Chocolate Medal for Easter ‘2019 Cannes International Triathlon’

It has been a while since I last put a bib number on, and after last year’s frustration I thought it would be nice to head back to Cannes and kickstart 2019. To cut things short: I’ve never learnt so much in four and a half hours. Literally…Never !

1. Race with your balls AND YOUR BRAIN

1st out of the water and 2min lead after only 20km in the saddle, sounds good hey…I live to race, and given the chance to hurt people I’ve grown up watching on TV I’m obviously going to do it. I thrive on making my competitors suffer.

So yes I set out too hard, and yes I suffered the consequences of it, but did I enjoy it ? Hell yes.

I guess if I had raced more conservatively I could have maybe got a podium, but let’s be honest  here.. that’s not really what I want.

I want to win ! And one day this ballsy way of racing will take me all the way to the line, I’m sure of it. In fact I know it will. I simply have to become a better athlete, just that.

2. Let your team be your strength

I’m slowly but surely building a team of people around me to help me pursue my dream. It’s only this weekend that I realised how important these people were.. When I blew 90km into the bike and still had over an hour of racing to do the voices in my head were telling me to pull over and have a beer rather then burying my self into the ground all the way to the finish. But somehow I had this picture of the people who support me everyday and who pick me up when things get sketchy. I want to inspire Jake, I want to thank my parents for everything they have invested into me, I want to make my best friend proud, the list could go on. So many people I simply could not let down, and it’s taken me 16 years in the sport to realise it. I want to give everything my body and mind has to offer on race day, nothing else.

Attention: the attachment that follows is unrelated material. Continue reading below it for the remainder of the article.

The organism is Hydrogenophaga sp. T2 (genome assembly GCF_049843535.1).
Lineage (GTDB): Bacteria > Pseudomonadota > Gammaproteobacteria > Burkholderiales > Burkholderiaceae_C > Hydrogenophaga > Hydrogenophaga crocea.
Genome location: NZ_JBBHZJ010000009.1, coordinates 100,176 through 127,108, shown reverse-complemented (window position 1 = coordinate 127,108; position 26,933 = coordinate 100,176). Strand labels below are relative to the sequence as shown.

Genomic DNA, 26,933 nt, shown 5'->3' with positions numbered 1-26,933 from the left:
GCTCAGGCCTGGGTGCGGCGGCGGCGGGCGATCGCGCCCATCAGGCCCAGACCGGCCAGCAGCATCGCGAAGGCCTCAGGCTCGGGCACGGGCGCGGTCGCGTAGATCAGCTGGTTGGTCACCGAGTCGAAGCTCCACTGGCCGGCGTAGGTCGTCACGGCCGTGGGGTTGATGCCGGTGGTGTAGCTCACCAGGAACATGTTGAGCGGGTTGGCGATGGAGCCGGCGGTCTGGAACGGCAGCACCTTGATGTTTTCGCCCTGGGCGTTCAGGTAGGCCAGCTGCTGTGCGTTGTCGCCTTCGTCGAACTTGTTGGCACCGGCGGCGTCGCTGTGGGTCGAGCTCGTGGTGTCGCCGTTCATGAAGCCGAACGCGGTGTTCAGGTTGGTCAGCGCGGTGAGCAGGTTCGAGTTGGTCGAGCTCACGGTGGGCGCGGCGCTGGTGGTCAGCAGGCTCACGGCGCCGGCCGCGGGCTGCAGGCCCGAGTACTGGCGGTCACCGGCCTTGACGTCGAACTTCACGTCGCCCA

3. Confidence, quiet confidence

This race gave me a good lesson in what professional long distance triathlon racing really is and I sure got my ass kicked on the day. But it also made me realise that I can be the best in the sport. The 3 guys in front are simply better athletes, why ? Because they’ve worked longer and harder than me. These guys were already winning races when I wasn’t even born.. It’s just a question of time. I’m 20 years old, and I can do 75% of the race in first place, if I can go 5% longer every year it shouldn’t take me long to dominate the race from start to finish. It may sound cocky and unlike my normal speech but I know truly believe I can be the best. And I’m not going to be giving up anytime soon in trying to be so.

4. Learning to be realistic but still positive

I’m not generally one to praise my own results, in fact I’m rarely satisfied with what I do and always seek more. I would normally beat myself up about coming 4th , but this result has simply made me hungrier than ever. I could make loads of excuses up and use « ifs » to explain why I didn’t podium, but deep down I know what mistakes I’ve made, and also know what progress I’ve made. My last month leading into this race was far from perfect, I completed less then 10 days of my planned sessions in the month prior yet still came 4th behind 3 world class athletes. I know I can do a lot better, and this year I’m determined to do so.

sam-laidlow-france-triathlon-conversations